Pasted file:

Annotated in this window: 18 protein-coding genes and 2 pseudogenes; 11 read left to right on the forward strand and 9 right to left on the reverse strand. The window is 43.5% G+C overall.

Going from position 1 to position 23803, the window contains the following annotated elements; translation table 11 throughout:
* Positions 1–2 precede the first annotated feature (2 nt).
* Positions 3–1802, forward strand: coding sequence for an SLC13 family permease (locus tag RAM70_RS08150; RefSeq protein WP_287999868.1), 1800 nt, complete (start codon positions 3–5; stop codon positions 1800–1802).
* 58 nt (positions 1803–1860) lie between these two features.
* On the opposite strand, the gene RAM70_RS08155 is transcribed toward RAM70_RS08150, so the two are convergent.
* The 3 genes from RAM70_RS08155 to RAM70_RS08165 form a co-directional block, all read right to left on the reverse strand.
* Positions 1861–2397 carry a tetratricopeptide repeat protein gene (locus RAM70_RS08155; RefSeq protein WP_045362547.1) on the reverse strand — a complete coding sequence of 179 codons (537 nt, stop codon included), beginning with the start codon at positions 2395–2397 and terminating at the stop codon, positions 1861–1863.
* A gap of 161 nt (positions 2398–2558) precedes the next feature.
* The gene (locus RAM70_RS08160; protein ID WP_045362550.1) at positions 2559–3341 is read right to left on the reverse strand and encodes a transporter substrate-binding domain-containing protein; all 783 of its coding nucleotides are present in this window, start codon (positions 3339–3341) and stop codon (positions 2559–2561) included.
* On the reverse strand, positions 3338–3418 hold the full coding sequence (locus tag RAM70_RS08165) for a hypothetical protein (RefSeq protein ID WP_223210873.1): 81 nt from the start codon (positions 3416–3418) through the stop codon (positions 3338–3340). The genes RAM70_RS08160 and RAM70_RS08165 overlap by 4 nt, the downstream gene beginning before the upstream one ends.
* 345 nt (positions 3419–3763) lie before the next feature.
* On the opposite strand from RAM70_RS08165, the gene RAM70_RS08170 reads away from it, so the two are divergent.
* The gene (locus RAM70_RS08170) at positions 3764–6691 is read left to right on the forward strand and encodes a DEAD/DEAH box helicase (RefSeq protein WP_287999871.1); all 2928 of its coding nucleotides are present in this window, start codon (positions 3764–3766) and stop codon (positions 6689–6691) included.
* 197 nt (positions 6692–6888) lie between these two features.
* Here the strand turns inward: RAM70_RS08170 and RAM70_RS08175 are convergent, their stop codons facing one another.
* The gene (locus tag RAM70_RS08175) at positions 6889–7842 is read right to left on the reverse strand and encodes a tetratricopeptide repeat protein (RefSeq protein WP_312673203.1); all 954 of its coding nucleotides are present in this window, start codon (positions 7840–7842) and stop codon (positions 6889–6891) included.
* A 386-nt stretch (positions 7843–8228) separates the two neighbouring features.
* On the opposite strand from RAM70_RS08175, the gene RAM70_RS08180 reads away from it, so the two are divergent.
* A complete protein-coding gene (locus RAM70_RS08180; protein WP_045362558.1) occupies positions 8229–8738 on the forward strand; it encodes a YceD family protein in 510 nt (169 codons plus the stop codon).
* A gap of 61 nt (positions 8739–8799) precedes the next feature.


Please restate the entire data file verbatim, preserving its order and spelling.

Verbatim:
Annotated in this window: 18 protein-coding genes and 2 pseudogenes; 11 read left to right on the forward strand and 9 right to left on the reverse strand. The window is 43.5% G+C overall.

Going from position 1 to position 23803, the window contains the following annotated elements; translation table 11 throughout:
* Positions 1–2 precede the first annotated feature (2 nt).
* Positions 3–1802, forward strand: coding sequence for an SLC13 family permease (locus tag RAM70_RS08150; RefSeq protein WP_287999868.1), 1800 nt, complete (start codon positions 3–5; stop codon positions 1800–1802).
* 58 nt (positions 1803–1860) lie between these two features.
* On the opposite strand, the gene RAM70_RS08155 is transcribed toward RAM70_RS08150, so the two are convergent.
* The 3 genes from RAM70_RS08155 to RAM70_RS08165 form a co-directional block, all read right to left on the reverse strand.
* Positions 1861–2397 carry a tetratricopeptide repeat protein gene (locus RAM70_RS08155; RefSeq protein WP_045362547.1) on the reverse strand — a complete coding sequence of 179 codons (537 nt, stop codon included), beginning with the start codon at positions 2395–2397 and terminating at the stop codon, positions 1861–1863.
* A gap of 161 nt (positions 2398–2558) precedes the next feature.
* The gene (locus RAM70_RS08160; protein ID WP_045362550.1) at positions 2559–3341 is read right to left on the reverse strand and encodes a transporter substrate-binding domain-containing protein; all 783 of its coding nucleotides are present in this window, start codon (positions 3339–3341) and stop codon (positions 2559–2561) included.
* On the reverse strand, positions 3338–3418 hold the full coding sequence (locus tag RAM70_RS08165) for a hypothetical protein (RefSeq protein ID WP_223210873.1): 81 nt from the start codon (positions 3416–3418) through the stop codon (positions 3338–3340). The genes RAM70_RS08160 and RAM70_RS08165 overlap by 4 nt, the downstream gene beginning before the upstream one ends.
* 345 nt (positions 3419–3763) lie before the next feature.
* On the opposite strand from RAM70_RS08165, the gene RAM70_RS08170 reads away from it, so the two are divergent.
* The gene (locus RAM70_RS08170) at positions 3764–6691 is read left to right on the forward strand and encodes a DEAD/DEAH box helicase (RefSeq protein WP_287999871.1); all 2928 of its coding nucleotides are present in this window, start codon (positions 3764–3766) and stop codon (positions 6689–6691) included.
* 197 nt (positions 6692–6888) lie between these two features.
* Here the strand turns inward: RAM70_RS08170 and RAM70_RS08175 are convergent, their stop codons facing one another.
* The gene (locus tag RAM70_RS08175) at positions 6889–7842 is read right to left on the reverse strand and encodes a tetratricopeptide repeat protein (RefSeq protein WP_312673203.1); all 954 of its coding nucleotides are present in this window, start codon (positions 7840–7842) and stop codon (positions 6889–6891) included.
* A 386-nt stretch (positions 7843–8228) separates the two neighbouring features.
* On the opposite strand from RAM70_RS08175, the gene RAM70_RS08180 reads away from it, so the two are divergent.
* A complete protein-coding gene (locus RAM70_RS08180; protein WP_045362558.1) occupies positions 8229–8738 on the forward strand; it encodes a YceD family protein in 510 nt (169 codons plus the stop codon).
* A gap of 61 nt (positions 8739–8799) precedes the next feature.